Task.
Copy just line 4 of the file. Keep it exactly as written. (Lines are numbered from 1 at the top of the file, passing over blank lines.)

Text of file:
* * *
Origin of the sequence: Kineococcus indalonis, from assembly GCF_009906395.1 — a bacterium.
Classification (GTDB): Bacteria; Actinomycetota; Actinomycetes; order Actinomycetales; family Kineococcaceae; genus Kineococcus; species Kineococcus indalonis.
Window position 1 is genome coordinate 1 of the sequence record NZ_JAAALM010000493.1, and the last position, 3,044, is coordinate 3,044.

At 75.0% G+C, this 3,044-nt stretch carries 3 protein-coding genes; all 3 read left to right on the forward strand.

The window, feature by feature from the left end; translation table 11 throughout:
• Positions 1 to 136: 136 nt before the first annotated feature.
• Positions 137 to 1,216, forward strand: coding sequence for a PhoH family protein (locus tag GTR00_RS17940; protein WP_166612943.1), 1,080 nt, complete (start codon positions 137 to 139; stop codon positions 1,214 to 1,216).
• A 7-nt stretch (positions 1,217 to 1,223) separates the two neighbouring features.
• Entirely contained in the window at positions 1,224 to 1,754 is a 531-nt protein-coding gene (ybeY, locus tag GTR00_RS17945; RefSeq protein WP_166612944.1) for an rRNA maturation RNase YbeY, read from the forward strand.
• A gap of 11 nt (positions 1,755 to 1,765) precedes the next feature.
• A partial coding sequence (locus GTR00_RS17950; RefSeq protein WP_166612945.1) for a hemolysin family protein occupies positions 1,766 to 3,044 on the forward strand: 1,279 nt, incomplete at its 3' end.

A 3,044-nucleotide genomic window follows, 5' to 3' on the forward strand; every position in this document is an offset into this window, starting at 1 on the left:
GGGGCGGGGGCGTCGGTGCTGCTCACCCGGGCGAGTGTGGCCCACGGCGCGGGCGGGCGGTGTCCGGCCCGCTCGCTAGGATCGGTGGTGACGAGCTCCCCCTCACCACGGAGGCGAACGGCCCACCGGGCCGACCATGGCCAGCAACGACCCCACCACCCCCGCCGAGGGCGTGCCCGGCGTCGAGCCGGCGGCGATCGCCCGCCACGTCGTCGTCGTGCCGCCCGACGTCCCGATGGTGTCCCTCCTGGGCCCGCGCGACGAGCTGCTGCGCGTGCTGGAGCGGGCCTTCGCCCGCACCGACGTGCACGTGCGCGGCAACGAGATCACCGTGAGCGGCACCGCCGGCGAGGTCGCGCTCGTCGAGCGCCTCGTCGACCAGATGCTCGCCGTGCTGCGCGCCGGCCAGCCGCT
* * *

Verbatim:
At 75.0% G+C, this 3,044-nt stretch carries 3 protein-coding genes; all 3 read left to right on the forward strand.